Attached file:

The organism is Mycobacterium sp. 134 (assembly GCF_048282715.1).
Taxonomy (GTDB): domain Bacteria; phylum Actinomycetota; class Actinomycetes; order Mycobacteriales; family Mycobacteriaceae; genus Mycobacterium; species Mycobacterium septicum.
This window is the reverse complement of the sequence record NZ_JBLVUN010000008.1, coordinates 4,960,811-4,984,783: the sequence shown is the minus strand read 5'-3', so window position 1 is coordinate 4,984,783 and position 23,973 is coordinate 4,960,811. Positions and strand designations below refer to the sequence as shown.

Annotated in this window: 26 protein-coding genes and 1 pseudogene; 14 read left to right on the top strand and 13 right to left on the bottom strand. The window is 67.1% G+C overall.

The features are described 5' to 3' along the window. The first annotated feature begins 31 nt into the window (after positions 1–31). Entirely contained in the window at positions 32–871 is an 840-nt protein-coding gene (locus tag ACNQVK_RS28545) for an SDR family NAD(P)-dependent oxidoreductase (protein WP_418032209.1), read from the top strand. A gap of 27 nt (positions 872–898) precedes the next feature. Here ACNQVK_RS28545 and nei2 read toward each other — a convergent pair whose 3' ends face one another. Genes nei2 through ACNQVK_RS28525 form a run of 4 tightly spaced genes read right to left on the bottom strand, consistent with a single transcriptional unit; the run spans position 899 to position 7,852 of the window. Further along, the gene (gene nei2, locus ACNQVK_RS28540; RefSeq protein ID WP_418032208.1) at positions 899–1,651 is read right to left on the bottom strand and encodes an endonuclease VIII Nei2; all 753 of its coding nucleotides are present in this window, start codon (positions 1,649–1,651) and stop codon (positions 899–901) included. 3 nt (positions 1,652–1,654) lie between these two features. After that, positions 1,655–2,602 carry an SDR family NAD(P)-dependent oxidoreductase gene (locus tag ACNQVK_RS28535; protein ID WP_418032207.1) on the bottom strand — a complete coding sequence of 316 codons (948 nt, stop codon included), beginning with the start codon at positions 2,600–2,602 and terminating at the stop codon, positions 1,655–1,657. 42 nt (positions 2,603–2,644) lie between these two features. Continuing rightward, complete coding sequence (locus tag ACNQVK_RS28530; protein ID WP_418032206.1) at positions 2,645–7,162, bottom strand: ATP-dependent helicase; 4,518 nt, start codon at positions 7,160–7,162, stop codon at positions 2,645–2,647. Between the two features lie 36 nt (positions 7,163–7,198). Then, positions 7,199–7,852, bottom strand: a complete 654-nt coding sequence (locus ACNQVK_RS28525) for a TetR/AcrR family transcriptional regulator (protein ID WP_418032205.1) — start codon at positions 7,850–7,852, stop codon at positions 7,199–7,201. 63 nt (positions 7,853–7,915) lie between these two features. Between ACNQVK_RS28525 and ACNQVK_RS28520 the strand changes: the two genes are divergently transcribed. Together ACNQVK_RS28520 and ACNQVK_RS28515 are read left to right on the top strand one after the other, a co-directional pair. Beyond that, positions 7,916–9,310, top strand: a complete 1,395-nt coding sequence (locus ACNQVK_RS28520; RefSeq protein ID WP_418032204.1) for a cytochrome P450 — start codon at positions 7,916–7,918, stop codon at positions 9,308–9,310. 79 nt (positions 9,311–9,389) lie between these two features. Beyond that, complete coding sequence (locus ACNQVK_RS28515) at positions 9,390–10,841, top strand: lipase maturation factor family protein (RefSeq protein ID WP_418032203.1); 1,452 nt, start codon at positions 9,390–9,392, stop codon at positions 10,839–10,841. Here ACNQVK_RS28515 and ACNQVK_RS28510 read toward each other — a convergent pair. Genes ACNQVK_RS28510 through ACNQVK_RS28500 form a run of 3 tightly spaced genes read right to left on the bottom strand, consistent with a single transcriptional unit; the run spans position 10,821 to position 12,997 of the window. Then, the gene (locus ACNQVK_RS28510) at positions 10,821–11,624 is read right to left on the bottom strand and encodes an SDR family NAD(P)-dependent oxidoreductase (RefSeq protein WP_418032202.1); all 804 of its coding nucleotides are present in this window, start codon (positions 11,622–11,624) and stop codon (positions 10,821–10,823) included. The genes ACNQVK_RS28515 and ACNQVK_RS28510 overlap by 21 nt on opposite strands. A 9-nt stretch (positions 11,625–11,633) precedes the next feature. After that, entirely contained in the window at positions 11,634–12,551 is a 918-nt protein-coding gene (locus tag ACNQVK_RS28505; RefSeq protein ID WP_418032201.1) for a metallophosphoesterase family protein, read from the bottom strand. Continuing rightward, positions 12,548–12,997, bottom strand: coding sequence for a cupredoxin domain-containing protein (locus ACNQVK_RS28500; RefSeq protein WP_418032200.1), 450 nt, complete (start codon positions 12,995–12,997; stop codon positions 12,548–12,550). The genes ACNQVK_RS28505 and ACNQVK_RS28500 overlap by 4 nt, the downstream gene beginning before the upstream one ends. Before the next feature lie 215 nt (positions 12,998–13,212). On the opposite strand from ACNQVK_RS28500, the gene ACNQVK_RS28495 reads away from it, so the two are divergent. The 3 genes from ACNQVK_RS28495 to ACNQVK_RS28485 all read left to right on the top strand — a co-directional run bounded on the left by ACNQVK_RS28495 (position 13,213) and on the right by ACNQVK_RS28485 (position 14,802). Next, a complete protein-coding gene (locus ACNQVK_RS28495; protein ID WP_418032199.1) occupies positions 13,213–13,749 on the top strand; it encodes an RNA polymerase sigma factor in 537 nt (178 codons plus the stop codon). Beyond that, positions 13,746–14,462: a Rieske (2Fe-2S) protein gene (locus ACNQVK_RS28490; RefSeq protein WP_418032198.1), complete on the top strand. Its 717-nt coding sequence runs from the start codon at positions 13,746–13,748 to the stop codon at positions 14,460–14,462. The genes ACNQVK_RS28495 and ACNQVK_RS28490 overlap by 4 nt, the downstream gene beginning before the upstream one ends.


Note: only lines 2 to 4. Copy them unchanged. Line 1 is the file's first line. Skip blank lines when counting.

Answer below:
Taxonomy (GTDB): domain Bacteria; phylum Actinomycetota; class Actinomycetes; order Mycobacteriales; family Mycobacteriaceae; genus Mycobacterium; species Mycobacterium septicum.
This window is the reverse complement of the sequence record NZ_JBLVUN010000008.1, coordinates 4,960,811-4,984,783: the sequence shown is the minus strand read 5'-3', so window position 1 is coordinate 4,984,783 and position 23,973 is coordinate 4,960,811. Positions and strand designations below refer to the sequence as shown.

Annotated in this window: 26 protein-coding genes and 1 pseudogene; 14 read left to right on the top strand and 13 right to left on the bottom strand. The window is 67.1% G+C overall.